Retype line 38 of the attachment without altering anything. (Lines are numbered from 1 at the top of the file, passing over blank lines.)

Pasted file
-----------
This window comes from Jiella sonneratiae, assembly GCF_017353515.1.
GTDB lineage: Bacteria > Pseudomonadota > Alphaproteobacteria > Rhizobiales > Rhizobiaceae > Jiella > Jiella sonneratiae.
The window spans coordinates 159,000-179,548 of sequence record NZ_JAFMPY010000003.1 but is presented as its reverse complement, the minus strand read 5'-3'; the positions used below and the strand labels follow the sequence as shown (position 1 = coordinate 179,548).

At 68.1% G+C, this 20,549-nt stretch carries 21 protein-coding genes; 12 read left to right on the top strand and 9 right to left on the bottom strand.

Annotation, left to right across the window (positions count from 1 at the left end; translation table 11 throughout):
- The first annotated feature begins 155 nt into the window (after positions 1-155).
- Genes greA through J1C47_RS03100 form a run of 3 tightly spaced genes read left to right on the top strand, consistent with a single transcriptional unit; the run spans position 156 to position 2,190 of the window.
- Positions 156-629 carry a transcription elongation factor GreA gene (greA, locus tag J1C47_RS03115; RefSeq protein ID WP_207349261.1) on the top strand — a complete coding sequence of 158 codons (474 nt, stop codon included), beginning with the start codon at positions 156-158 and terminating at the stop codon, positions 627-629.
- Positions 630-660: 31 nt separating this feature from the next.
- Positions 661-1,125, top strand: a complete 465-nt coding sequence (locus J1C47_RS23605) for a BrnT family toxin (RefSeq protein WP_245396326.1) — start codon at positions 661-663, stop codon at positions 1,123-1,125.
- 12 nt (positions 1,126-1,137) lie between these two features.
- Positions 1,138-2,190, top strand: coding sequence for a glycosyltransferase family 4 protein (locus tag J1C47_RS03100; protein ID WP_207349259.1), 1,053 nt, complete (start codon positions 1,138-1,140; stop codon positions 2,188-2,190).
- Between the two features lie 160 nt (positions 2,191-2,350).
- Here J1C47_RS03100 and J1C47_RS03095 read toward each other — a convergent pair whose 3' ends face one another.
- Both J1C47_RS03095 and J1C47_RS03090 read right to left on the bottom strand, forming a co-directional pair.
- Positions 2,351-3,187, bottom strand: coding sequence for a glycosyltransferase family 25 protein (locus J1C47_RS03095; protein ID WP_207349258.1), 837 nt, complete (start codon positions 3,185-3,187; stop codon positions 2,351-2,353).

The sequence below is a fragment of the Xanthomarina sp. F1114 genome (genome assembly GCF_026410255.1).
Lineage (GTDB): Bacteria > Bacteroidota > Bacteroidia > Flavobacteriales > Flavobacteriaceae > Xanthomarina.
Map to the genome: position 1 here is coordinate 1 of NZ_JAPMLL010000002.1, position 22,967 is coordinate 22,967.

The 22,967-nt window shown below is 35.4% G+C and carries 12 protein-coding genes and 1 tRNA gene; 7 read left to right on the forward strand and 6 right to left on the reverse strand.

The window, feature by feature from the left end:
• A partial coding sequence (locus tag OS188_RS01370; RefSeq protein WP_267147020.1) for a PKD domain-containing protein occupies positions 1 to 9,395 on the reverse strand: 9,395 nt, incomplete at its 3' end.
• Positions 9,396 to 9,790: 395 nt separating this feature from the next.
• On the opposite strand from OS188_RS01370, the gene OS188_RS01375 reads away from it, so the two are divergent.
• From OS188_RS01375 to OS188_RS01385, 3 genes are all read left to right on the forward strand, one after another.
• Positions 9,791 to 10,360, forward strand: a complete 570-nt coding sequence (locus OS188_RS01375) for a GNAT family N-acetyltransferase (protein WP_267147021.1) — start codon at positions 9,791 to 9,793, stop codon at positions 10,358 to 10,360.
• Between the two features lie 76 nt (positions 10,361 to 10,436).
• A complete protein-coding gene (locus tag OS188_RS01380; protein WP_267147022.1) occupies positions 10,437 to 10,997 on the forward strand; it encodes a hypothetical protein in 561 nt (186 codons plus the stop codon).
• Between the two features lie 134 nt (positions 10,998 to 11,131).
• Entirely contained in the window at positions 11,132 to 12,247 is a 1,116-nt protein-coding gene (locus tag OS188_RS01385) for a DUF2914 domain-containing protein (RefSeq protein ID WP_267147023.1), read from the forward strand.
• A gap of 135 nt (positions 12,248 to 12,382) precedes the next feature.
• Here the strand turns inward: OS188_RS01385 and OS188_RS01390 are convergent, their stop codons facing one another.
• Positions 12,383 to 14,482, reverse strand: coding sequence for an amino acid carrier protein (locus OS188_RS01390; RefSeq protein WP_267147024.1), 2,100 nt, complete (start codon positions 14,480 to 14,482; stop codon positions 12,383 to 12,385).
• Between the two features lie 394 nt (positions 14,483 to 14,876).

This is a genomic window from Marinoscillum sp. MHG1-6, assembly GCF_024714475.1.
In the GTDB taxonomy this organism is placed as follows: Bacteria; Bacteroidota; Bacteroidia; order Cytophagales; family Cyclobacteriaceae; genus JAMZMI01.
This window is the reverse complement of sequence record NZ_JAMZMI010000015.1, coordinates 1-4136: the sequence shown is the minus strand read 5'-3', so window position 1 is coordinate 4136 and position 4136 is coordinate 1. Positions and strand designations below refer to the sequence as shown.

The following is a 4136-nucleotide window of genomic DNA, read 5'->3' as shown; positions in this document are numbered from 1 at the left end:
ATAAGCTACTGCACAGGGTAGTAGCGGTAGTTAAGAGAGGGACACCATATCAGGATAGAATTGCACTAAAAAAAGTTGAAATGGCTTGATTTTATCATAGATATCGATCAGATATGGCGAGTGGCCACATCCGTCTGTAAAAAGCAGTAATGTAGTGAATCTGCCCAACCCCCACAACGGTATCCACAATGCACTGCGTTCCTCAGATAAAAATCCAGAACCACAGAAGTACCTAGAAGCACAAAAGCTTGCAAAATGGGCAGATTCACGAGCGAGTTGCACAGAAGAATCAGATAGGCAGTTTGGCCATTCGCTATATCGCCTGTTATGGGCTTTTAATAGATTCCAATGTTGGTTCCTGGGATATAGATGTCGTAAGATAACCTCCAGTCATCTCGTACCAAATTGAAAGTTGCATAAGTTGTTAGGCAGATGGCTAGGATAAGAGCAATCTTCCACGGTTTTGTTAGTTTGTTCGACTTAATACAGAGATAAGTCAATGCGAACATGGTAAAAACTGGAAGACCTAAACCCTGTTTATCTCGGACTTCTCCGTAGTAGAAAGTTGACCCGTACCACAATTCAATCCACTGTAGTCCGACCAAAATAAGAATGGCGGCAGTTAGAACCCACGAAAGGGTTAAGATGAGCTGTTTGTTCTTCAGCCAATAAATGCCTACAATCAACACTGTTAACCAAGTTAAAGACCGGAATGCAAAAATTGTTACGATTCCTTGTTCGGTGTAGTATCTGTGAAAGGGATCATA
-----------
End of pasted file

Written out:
The following is a 4136-nucleotide window of genomic DNA, read 5'->3' as shown; positions in this document are numbered from 1 at the left end: